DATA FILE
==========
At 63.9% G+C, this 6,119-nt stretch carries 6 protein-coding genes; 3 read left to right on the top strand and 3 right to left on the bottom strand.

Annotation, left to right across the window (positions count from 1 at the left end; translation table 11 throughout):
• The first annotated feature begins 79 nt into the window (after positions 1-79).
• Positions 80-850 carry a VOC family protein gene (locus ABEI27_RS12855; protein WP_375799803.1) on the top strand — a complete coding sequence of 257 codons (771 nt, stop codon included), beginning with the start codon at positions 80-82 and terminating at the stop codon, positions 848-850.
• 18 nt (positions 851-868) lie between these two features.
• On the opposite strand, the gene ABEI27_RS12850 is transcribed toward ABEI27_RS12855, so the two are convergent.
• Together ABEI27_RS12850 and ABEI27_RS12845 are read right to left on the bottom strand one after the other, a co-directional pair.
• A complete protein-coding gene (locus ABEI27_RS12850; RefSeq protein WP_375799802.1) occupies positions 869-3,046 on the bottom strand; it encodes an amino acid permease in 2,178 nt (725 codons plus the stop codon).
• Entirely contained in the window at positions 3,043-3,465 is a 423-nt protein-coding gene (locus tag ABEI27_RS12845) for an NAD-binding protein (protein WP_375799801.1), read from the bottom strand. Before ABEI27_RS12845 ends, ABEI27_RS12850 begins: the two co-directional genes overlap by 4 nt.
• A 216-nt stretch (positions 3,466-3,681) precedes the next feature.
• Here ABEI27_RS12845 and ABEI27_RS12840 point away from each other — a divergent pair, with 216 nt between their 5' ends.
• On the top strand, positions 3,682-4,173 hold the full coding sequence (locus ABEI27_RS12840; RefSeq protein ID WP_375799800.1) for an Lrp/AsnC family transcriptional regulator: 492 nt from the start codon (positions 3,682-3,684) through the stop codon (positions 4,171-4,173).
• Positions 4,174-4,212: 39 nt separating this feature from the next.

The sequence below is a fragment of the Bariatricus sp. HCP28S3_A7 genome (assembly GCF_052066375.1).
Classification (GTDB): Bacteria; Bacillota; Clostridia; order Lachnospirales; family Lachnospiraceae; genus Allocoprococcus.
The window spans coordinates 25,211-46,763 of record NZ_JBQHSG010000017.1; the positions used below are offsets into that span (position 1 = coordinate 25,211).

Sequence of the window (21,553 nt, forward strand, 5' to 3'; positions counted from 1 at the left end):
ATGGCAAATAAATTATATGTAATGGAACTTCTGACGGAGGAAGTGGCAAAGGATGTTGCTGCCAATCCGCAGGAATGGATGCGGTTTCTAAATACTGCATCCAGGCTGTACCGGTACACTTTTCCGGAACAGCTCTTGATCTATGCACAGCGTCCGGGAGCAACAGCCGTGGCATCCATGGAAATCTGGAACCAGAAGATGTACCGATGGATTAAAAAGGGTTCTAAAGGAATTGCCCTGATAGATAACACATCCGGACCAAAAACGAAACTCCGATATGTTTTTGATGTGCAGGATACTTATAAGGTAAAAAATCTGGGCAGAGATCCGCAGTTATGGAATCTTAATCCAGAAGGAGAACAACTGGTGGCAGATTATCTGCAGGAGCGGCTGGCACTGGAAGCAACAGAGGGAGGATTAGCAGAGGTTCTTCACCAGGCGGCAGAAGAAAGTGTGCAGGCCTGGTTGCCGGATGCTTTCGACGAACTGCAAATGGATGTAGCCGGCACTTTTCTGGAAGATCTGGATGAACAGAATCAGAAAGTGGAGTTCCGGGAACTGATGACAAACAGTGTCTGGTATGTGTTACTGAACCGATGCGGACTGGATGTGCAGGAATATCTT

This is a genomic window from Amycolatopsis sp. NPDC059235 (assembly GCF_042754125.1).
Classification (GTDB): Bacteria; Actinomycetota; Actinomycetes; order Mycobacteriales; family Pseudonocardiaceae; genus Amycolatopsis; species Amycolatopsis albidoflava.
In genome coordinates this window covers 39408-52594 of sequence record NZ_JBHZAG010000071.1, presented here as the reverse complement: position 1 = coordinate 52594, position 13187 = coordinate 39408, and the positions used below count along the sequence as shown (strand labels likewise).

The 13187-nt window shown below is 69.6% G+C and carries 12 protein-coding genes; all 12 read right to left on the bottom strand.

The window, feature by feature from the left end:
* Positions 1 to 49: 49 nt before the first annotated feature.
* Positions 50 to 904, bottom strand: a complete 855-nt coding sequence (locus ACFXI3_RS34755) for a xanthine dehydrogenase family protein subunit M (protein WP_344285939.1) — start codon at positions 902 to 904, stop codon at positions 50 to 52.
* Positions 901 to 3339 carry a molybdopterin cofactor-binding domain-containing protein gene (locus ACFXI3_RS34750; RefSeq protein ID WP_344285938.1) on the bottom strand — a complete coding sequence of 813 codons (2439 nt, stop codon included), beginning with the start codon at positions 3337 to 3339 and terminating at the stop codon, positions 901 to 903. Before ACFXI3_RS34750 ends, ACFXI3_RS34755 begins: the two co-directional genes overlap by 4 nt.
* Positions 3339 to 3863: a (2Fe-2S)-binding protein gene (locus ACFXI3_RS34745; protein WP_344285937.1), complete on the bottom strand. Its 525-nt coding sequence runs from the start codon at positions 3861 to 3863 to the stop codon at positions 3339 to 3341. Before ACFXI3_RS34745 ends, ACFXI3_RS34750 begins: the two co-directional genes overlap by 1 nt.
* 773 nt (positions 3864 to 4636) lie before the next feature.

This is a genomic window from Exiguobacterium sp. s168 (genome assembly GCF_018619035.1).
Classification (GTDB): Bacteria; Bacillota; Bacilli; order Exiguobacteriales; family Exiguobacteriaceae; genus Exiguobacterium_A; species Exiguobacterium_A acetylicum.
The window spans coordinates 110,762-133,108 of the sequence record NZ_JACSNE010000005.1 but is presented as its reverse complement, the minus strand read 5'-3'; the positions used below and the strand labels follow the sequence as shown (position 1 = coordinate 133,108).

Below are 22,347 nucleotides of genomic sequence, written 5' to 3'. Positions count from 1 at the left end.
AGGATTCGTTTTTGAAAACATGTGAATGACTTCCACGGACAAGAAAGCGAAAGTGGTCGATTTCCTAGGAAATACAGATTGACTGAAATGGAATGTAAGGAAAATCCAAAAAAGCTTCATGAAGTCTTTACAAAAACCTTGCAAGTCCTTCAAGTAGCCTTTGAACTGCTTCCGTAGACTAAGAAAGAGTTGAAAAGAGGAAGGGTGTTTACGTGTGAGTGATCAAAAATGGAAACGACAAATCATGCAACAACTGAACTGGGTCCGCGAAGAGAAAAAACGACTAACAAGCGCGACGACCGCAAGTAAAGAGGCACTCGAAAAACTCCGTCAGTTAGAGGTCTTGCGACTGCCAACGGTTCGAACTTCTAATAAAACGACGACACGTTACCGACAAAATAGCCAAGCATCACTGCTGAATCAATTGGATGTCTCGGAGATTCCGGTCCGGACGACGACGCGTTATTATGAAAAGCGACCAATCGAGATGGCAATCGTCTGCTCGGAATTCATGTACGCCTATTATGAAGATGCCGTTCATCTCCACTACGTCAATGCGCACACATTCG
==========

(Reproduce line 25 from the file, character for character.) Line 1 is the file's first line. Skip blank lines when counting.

* Positions 50 to 904, bottom strand: a complete 855-nt coding sequence (locus ACFXI3_RS34755) for a xanthine dehydrogenase family protein subunit M (protein WP_344285939.1) — start codon at positions 902 to 904, stop codon at positions 50 to 52.